“They’ve always been extremely popular, and we’ve never been able to grow enough of them,” said Thacher, who has four acres in Pixie production and another nine acres of newer plantings soon to start bearing fruit.

“But we’ve always had a problem wholesaling them because they’re small and not particularly attractive,” he said. “The trick has been to bypass the wholesalers and go directly to the customers. Once the customers eat them they want to know where they can get more.”


For many years, that strategy was largely limited to farmers’ markets from Santa Barbara to Los Angeles, where Ojai growers pitched their Pixies directly to customers and quietly built a loyal following.

It was Jim Churchill who added juice to the marketing campaign.

He stumbled on the Pixie 20 years ago at Friend’s Ranch while searching for something to prop up his foundering orchard of bacon avocados. He planted his own Pixie trees and by 1987 they were producing enough fruit that he was able to cut his first mass marketing deal with a Berkeley-based wholesaler.

That was followed a few years ago by a deal with Los Angeles-based Melissa’s, which this year has agreed to distribute up to 50,000 pounds of Pixies to major cities across the United States.

“I’m just as proud as anybody can be,” said Churchill, who devotes nine of his 17 acres to Pixies. “I just want to produce enough so that people know about the Pixie and so that the demand for the fruit stays greater than the supply.”

Plantings at other ranches have also increased in recent years, so that today there are about 9,600 Pixie trees studding the Ojai Valley.

Churchill estimates that Ojai growers will produce about 90 tons of the fruit this year--worth an estimated $14 million--and 150 tons next year.

At maturity, when each tree is producing at least 200 pounds of fruit, the Ojai Valley will be able to pump out more than 1,000 tons of Pixies a year, valued at more than $150 million at current wholesale prices.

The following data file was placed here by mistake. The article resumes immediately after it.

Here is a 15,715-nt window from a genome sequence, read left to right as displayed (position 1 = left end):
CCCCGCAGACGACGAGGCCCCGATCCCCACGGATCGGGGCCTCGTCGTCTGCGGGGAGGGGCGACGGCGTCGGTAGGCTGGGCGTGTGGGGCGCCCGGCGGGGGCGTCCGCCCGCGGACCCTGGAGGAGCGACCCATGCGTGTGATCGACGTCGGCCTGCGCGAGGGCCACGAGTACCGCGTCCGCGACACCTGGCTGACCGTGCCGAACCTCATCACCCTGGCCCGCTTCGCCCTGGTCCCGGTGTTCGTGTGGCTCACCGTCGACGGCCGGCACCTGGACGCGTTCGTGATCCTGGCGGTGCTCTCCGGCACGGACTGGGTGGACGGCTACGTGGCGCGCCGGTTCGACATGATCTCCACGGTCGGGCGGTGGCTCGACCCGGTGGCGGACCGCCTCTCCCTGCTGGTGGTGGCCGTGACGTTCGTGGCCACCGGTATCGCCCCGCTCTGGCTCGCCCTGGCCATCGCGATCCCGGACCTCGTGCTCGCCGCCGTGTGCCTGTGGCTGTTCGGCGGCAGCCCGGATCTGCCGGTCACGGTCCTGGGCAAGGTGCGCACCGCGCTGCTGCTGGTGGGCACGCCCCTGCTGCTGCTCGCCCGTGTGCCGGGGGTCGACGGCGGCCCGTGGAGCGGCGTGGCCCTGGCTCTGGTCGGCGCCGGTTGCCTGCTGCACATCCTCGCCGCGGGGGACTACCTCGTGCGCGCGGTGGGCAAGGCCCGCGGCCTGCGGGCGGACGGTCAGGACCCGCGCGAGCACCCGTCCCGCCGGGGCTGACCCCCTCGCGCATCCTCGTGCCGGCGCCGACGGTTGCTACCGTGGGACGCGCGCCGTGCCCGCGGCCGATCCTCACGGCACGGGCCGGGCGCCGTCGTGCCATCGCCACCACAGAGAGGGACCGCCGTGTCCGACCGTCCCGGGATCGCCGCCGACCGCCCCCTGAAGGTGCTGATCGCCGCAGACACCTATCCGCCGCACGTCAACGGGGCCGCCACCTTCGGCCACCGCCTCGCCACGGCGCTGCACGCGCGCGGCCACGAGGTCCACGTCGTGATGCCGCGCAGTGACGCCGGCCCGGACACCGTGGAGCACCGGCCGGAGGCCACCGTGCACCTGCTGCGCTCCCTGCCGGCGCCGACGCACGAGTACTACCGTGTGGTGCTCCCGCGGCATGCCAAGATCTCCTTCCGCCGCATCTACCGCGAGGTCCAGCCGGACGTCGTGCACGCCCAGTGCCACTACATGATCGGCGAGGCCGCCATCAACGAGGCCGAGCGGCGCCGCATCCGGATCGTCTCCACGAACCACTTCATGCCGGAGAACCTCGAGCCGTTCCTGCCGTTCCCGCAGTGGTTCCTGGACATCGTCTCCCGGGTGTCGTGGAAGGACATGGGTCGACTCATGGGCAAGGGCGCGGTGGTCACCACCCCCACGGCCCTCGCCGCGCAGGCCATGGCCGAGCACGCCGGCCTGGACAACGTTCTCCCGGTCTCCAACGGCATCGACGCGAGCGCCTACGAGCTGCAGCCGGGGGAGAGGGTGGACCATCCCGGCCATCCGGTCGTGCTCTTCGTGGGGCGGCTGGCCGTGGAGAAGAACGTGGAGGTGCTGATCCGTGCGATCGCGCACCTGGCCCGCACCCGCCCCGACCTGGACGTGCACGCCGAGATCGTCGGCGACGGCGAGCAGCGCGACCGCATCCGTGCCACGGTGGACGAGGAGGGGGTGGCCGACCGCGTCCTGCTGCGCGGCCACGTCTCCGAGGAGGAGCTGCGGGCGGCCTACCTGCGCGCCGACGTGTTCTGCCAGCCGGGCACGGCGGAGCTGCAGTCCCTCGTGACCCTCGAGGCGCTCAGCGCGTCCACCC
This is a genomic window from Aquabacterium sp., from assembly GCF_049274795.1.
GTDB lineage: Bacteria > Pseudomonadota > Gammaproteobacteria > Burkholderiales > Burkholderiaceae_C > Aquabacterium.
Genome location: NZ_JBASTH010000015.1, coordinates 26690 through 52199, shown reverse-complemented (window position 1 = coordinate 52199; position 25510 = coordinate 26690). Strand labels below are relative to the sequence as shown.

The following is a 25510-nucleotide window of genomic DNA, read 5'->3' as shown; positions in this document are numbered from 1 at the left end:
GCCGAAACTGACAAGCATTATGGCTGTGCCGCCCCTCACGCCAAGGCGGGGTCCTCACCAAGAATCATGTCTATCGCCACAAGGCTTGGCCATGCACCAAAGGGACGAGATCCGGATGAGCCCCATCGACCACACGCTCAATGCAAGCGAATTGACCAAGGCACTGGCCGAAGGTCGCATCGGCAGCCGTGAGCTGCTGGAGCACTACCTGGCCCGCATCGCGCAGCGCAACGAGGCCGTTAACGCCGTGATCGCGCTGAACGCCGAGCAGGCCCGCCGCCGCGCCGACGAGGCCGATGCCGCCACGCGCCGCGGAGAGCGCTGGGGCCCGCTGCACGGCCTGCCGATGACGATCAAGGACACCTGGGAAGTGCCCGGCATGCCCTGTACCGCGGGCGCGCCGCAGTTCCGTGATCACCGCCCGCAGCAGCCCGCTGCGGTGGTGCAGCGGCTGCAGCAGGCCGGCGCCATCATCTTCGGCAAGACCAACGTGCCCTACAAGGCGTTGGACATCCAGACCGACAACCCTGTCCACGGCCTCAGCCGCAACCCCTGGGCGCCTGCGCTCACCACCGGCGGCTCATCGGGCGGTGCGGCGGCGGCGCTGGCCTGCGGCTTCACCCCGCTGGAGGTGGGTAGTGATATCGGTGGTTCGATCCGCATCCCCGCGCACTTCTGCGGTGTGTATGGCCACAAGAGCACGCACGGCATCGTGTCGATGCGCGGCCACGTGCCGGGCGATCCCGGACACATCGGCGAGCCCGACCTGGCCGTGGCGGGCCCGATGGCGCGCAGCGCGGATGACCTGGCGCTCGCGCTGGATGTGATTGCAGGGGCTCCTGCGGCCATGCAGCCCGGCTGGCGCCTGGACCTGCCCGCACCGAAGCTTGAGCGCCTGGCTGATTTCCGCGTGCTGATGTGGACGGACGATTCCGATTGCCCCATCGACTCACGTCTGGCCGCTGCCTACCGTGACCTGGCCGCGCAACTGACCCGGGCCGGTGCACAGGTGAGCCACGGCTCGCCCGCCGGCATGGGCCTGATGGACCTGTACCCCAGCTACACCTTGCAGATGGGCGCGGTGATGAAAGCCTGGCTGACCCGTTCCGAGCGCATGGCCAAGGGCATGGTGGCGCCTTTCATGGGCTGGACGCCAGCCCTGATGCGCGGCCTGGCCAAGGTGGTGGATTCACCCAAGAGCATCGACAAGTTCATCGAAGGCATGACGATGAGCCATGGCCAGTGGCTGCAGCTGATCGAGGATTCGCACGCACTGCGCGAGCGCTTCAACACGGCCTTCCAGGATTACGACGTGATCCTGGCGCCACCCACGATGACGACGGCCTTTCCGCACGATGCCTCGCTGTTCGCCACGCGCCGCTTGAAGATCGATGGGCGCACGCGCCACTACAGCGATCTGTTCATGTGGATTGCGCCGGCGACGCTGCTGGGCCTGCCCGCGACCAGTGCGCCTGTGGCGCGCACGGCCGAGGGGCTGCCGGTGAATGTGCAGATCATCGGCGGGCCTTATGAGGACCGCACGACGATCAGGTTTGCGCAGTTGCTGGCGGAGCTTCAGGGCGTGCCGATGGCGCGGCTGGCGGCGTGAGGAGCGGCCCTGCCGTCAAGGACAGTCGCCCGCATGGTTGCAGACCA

That’s not to say there aren’t some hurdles to overcome.

There isn’t much research on the Pixies or other tangerines, leaving the Ojai contingent to figure out how best to prune the trees and why some trees produce more than others.

At Churchill’s ranch, Lisa Brenneis has taken to monitoring production tree by tree on a hand-drawn chart coded with symbols only she can decipher.

There are other worries too, including the constant development of new tangerine varieties touted as larger and tastier than the Pixie.

Ojai Pixie growers are undeterred.

They say proof that the Pixie will hold its own in years to come can be seen at local farmers’ markets, where customers line up to buy the diminutive fruit with the funny name.

“If I hand out pieces and give people a taste, nearly 100% of those who try it will buy them,” said Mary Shore, who with her husband, Mike, farms eight acres of Pixies at their 78-acre ranch.

On a recent day at a farmers’ market in Ventura, customers flocked around her fruit stand asking for the Pixie. Anne Thille peeled one on the spot and handed slices to her 2-year-old son, Sean. The boy wolfed them all down in a few seconds.

Another woman, Linda Brown, has been dubbed by Shore as the “Pixie Queen” because she shows up every week and buys bags of the fruit.

“We’ve been selling other varieties for longer periods of time, but people are getting on to these pretty well,” Shore said. “Whenever they’re out of season, people are always coming up and asking when we’ll have them in.”